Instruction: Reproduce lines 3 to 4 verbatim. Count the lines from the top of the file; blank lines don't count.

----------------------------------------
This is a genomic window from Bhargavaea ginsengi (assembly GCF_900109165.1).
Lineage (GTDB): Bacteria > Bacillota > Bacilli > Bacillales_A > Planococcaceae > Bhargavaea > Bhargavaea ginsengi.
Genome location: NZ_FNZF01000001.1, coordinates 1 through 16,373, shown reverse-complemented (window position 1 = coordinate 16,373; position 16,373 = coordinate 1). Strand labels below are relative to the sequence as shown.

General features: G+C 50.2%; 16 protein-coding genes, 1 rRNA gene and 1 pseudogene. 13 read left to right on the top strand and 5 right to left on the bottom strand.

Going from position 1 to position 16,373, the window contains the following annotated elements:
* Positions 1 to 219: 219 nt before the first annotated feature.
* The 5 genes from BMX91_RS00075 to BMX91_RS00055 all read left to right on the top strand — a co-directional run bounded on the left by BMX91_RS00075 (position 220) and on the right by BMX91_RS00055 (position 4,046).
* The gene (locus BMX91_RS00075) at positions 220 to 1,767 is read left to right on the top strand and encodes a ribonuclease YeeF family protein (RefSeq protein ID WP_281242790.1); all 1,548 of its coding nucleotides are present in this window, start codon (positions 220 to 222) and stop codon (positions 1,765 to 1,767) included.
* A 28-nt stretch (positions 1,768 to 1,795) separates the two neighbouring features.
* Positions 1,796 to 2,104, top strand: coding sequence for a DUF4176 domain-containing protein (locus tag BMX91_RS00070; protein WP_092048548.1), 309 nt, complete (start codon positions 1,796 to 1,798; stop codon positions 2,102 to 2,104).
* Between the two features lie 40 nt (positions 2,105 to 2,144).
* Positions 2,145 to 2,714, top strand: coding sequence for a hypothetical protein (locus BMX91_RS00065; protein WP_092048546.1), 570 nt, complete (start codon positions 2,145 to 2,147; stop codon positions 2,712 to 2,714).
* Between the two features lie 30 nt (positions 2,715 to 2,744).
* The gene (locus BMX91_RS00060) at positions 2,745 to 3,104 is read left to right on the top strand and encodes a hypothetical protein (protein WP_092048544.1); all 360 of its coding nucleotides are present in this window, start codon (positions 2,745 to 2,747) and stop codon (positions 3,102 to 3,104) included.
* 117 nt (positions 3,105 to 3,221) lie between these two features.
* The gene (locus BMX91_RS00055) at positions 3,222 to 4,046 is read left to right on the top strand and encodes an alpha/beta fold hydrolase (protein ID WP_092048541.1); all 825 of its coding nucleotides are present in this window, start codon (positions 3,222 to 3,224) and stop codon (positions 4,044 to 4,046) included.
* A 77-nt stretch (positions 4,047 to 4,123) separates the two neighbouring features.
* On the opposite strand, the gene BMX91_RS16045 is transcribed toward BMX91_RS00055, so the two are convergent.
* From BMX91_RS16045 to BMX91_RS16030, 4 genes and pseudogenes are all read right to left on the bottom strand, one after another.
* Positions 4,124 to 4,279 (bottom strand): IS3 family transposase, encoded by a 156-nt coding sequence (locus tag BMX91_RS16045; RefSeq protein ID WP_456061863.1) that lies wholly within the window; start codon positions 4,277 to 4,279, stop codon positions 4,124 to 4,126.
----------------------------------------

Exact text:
Genome location: NZ_FNZF01000001.1, coordinates 1 through 16,373, shown reverse-complemented (window position 1 = coordinate 16,373; position 16,373 = coordinate 1). Strand labels below are relative to the sequence as shown.

General features: G+C 50.2%; 16 protein-coding genes, 1 rRNA gene and 1 pseudogene. 13 read left to right on the top strand and 5 right to left on the bottom strand.